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Staphylococcus aureus isolates from blood and anterior nares induce similar innate immune responses in endothelial cells

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Abstract:

Stark L, Matussek A, Strindhall J, Geffers R, Buer J, Kihlström E, Monnecke S, Löfgren S, Lindgren P-E. Staphylococcus aureus isolates from blood and anterior nares induce similar innate immune responses in endothelial cells. APMIS 2009; 117: 814–24.

To evaluate the possibility to distinguish virulent from non-virulent isolates, gene expression in human umbilical vein endothelial cells (HUVEC) induced by invasive and colonizing isolates of Staphylococcus aureus was compared. Gene expression in HUVEC was analyzed by microarray analysis after 4 h of infection with Staphylococcus aureus, isolated from healthy nasal carriers (n = 5) and from blood of septic patients (n = 5), to explore possible differences between the groups of bacteria in interaction with HUVEC. All isolates were spa-typed to disclose strain relatedness. Moreover, the isolates were characterized with DNA microarray to determine the presence of virulence genes and to investigate the potential genes of importance in HUVEC interaction. The expression of 41 genes was up-regulated, and four were down-regulated in HUVEC by all isolates. Most of the up-regulated genes encode cytokines, chemokines, interferon-induced proteins, proteins regulating apoptosis and cell proliferation. There was no difference in the gene expression pattern between HUVEC infected with invasive or colonizing isolates. Furthermore, there was no difference in the presence of bacterial virulence genes between the two groups. In conclusion, our data indicate that S. aureus isolates induce comparable expression patterns in HUVEC, irrespective of invasiveness or presence of virulence genes.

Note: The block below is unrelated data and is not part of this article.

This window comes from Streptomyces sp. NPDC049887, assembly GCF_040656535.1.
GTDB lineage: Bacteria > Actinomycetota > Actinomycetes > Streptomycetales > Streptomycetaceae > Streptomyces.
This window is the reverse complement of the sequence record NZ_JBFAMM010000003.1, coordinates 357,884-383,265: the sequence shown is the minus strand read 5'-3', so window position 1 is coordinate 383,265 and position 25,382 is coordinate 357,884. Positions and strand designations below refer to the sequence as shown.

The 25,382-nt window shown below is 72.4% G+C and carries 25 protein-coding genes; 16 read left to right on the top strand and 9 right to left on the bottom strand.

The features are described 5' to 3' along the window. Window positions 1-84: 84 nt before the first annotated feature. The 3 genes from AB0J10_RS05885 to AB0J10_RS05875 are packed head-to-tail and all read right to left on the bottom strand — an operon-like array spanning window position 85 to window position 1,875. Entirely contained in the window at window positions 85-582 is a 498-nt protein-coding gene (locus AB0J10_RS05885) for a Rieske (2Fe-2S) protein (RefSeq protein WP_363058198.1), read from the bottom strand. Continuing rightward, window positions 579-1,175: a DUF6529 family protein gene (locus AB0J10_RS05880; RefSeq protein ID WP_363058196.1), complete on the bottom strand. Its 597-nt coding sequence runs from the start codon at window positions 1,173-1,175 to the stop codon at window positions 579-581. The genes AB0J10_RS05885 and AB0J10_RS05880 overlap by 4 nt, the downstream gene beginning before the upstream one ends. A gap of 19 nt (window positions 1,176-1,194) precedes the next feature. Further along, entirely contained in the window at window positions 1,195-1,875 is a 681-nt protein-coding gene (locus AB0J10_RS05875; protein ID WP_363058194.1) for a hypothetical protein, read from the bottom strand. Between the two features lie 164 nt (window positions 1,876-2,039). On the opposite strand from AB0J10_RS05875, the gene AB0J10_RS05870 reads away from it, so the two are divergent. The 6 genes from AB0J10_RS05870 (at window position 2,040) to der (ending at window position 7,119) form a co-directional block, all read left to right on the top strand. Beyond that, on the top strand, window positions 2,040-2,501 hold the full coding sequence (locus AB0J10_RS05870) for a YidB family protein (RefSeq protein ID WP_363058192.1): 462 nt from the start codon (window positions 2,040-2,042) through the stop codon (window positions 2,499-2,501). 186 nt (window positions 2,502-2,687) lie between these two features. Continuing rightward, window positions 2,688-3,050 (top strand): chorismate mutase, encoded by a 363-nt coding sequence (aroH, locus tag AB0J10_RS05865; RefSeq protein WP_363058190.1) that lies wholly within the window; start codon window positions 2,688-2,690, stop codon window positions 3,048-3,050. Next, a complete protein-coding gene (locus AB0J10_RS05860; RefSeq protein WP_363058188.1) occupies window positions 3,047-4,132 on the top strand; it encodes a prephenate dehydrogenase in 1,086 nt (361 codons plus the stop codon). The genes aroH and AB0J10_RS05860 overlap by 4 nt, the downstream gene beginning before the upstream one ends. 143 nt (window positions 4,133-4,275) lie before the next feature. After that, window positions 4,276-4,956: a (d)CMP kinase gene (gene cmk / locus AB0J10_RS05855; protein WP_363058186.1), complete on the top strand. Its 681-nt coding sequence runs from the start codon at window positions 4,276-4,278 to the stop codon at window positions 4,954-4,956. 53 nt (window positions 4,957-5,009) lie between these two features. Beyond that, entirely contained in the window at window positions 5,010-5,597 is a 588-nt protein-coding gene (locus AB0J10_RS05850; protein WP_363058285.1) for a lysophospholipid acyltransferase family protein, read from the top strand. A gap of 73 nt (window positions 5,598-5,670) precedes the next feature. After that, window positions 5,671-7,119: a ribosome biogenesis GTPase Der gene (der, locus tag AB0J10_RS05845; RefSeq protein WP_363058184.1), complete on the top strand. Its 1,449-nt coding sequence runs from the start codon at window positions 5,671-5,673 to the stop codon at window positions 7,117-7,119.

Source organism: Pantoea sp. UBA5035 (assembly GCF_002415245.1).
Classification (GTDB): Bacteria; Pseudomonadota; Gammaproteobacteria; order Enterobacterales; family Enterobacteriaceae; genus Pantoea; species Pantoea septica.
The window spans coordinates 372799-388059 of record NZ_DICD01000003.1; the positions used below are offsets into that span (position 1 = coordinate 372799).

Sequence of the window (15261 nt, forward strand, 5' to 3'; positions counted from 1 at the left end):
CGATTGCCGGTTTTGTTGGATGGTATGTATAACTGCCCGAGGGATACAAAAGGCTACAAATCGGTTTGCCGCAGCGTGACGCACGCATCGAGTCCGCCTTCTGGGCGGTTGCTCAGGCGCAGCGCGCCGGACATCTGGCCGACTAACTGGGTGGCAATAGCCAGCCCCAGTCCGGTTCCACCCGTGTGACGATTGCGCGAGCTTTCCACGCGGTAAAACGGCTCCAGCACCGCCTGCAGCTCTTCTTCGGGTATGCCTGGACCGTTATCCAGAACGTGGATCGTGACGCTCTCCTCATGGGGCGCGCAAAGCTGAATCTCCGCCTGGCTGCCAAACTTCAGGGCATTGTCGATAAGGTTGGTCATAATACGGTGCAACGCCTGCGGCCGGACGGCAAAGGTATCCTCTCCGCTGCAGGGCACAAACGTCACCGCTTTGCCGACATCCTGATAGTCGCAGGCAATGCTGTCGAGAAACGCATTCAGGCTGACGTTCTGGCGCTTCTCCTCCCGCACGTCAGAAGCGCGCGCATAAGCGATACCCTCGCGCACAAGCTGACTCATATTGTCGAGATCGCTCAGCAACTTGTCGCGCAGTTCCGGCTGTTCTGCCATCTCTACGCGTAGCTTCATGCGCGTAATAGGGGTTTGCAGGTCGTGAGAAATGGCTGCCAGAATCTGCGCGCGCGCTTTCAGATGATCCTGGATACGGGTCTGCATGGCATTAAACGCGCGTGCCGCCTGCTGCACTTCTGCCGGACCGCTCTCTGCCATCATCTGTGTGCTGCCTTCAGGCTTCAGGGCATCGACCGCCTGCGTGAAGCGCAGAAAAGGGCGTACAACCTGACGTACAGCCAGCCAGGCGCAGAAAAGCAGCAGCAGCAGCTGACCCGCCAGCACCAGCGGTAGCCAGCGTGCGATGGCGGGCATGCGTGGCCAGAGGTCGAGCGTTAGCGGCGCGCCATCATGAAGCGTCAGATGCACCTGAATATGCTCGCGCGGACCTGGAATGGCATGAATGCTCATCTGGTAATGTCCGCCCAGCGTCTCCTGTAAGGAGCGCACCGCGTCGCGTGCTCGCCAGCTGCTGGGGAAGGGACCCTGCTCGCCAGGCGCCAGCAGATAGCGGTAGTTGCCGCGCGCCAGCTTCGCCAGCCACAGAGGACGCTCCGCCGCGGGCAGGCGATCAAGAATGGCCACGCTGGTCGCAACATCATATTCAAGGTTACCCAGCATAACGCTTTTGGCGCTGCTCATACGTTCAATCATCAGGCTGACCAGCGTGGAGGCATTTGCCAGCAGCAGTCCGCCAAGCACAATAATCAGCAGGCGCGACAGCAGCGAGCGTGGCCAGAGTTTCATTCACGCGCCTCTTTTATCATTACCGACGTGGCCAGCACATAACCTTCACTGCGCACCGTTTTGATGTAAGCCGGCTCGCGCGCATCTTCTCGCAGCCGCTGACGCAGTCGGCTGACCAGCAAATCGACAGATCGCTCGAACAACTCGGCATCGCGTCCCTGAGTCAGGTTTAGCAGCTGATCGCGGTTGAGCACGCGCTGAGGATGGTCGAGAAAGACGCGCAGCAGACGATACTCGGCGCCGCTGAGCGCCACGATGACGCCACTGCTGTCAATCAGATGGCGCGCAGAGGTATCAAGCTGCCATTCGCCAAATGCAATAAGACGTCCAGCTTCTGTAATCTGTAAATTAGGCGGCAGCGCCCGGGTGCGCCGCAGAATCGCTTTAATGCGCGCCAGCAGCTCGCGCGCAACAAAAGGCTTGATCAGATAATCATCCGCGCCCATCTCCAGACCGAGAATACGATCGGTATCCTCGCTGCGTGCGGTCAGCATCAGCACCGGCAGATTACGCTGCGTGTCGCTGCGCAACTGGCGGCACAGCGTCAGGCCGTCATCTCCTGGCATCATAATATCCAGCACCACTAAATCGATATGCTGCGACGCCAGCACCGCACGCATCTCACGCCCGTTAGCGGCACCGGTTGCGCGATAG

Keywords: HUVEC; Staphylococcus aureus; gene expression; infection; virulence

Document Type: Research Article

DOI: http://dx.doi.org/10.1111/j.1600-0463.2009.02535.x

Affiliations: 1: Division of Laboratory Medicine, Department of Clinical Microbiology, County Hospital Ryhov, Jönköping 2: Department of Natural Science and Biomedicine, School of Health Sciences, Jönköping, Sweden 3: Department of Cell Biology, Helmholtz Centre for Infection Research, Braunschweig, Germany 4: Institute of Medical Microbiology, University Hospital Essen, Essen, Germany 5: Division of Clinical Microbiology, Department of Clinical and Experimental Medicine, Linköping University, Linköping, Sweden 6: Institute for Medical Microbiology and Hygiene, Faculty of Medicine ‘Carl Gustav Carus’, Technical University of Dresden, Dresden, Germany

Publication date: November 1, 2009

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